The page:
The student senate at Texas A&M University voted Wednesday night to allow students to opt-out of having their activities fees fund the campus LGBT center.
The measure, which passed 35-28, was originally called the “GLBT Funding Opt Out Bill” but was rechristened as the less-bigoted sounding “Religious Funding Exemption Bill.”
A quick perusal of the TAMU website reveals more than a dozen student groups have a decided religious bent, including the A&M Baha’i Club, Freshmen Leaders In Christ, Reach Collegiate Ministries and a campus Hillel.
Can students opt out of allowing those groups to use campus funds, resources or venues?
The vote itself was an emotional event, The Eagle reports, as “some senators cursed, and some students stormed out. The woman tallying the senators’ decision started crying as the votes were cast.”
Student Aaron Ackerman defended the bill, saying forcing students to pay for a gay center was tantamount to forcing doctors to perform abortions: “I just want to show how dangerous a philosophy is that some organization, government or otherwise, can make a person do what is against their most deeply held beliefs.”
Lets hope he’s not pre-law.
TAMU has repeatedly been ranked among the least gay-friendly universities in America by the Princeton Review and Campus Pride. In 1976, the school denied recognition of a campus LGBT group, forcing students to to file a lawsuit. Their eventual victory resulted in the removal of all legal restrictions against gay-rights groups on college campuses.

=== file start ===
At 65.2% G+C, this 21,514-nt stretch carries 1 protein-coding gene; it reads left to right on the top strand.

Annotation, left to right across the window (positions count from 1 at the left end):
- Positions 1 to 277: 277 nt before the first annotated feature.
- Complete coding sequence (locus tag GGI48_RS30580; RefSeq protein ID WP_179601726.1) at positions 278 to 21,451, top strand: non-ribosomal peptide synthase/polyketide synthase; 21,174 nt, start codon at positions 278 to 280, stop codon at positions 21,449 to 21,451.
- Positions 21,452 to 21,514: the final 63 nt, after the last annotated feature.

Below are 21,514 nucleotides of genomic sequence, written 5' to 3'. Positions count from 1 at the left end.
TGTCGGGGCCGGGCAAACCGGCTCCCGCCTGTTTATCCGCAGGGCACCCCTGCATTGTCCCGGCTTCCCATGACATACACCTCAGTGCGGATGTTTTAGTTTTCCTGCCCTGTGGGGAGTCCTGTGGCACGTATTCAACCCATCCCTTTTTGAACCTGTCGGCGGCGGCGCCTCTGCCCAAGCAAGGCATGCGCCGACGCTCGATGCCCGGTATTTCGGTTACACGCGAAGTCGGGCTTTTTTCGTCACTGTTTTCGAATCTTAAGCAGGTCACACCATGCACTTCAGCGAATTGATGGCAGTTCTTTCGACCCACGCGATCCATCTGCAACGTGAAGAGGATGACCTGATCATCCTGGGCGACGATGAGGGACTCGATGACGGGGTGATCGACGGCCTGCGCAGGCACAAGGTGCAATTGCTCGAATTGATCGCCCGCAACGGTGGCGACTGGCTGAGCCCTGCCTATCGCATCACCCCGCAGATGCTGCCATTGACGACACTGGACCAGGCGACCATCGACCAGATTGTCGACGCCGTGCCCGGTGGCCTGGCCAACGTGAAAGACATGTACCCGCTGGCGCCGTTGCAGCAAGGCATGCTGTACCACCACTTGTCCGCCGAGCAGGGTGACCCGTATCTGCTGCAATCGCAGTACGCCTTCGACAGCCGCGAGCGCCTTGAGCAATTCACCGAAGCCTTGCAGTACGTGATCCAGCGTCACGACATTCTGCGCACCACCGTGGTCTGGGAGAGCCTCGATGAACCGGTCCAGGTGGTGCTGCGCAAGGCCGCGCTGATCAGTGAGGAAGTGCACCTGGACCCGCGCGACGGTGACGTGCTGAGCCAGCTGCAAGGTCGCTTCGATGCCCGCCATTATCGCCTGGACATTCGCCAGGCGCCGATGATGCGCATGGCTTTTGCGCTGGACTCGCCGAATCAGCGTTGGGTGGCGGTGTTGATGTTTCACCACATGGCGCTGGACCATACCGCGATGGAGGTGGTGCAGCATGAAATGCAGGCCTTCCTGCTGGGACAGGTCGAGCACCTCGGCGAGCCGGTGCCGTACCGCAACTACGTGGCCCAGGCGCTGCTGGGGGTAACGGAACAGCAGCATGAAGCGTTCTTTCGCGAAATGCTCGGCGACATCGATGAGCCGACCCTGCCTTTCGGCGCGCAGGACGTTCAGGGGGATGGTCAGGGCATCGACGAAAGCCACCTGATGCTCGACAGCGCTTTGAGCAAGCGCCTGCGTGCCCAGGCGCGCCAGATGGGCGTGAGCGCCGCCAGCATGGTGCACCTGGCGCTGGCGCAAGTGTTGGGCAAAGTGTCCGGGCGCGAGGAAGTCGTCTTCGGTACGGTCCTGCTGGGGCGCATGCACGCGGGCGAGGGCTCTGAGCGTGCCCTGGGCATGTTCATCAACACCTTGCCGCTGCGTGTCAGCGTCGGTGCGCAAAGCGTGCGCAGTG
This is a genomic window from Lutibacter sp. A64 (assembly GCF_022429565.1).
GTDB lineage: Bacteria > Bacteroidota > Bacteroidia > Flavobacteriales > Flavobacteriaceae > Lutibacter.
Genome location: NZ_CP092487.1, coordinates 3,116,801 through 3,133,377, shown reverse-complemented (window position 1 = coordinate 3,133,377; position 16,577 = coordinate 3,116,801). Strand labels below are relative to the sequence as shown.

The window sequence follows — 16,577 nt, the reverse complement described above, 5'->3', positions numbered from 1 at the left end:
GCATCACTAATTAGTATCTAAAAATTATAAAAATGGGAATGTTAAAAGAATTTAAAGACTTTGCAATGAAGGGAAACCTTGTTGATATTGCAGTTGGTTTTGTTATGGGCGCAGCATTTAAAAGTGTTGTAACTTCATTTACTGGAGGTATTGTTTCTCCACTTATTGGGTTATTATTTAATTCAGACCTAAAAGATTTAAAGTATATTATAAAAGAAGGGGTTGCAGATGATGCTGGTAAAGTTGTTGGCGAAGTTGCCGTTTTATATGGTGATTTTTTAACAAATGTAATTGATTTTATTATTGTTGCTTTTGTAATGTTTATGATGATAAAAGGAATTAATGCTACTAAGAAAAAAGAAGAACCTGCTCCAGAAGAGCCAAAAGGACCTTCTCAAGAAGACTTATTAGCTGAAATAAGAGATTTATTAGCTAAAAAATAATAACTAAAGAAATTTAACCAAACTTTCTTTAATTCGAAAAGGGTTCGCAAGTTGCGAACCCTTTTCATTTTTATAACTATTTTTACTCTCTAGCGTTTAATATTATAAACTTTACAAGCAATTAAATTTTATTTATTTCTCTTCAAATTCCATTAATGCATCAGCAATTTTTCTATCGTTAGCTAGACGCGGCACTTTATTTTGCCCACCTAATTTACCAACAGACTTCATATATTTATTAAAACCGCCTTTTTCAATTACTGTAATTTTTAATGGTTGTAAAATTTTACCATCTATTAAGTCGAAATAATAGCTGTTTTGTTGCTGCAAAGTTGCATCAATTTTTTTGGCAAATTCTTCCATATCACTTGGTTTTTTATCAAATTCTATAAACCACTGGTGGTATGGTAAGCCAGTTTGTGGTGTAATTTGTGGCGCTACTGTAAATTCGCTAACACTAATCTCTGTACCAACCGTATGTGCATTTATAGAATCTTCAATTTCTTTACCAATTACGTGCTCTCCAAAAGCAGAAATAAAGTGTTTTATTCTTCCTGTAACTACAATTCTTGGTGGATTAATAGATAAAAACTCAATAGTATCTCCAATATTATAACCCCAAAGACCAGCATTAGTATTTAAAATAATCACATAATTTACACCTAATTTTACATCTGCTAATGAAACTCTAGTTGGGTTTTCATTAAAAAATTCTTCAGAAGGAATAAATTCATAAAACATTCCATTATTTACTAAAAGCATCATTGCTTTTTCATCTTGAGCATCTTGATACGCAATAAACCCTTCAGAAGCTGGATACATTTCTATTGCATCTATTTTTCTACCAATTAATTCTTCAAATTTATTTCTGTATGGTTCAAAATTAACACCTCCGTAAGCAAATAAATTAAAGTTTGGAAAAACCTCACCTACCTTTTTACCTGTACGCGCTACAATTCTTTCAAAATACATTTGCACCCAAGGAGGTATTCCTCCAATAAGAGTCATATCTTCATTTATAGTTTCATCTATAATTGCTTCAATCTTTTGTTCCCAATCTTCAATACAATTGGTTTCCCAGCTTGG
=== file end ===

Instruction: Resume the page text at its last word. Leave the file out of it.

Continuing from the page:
A&M Student Body President John Claybrook hasn’t announced whether or not he will attempt to veto the current discriminatory measure. “I don’t wish students to be disenfranchised with this or anything that this body does, because these are students who have a home here and who are cared about by thousands and thousands of students,” he said. “The actions by a few should not make them feel like this is not their home.”
Things are bleak for campus LGBT groups in the Lone Star State: Rep. Bill Zedler (R-Arlington) has tacked on an amendment to a general appropriations bill that would defund any school with a dedicated LGBT resources center. That measure could be voted on today, but the University of Houston Student Government Association has already unanimously passed a resolution opposing it.
Photo: GLBT Aggies Facebook page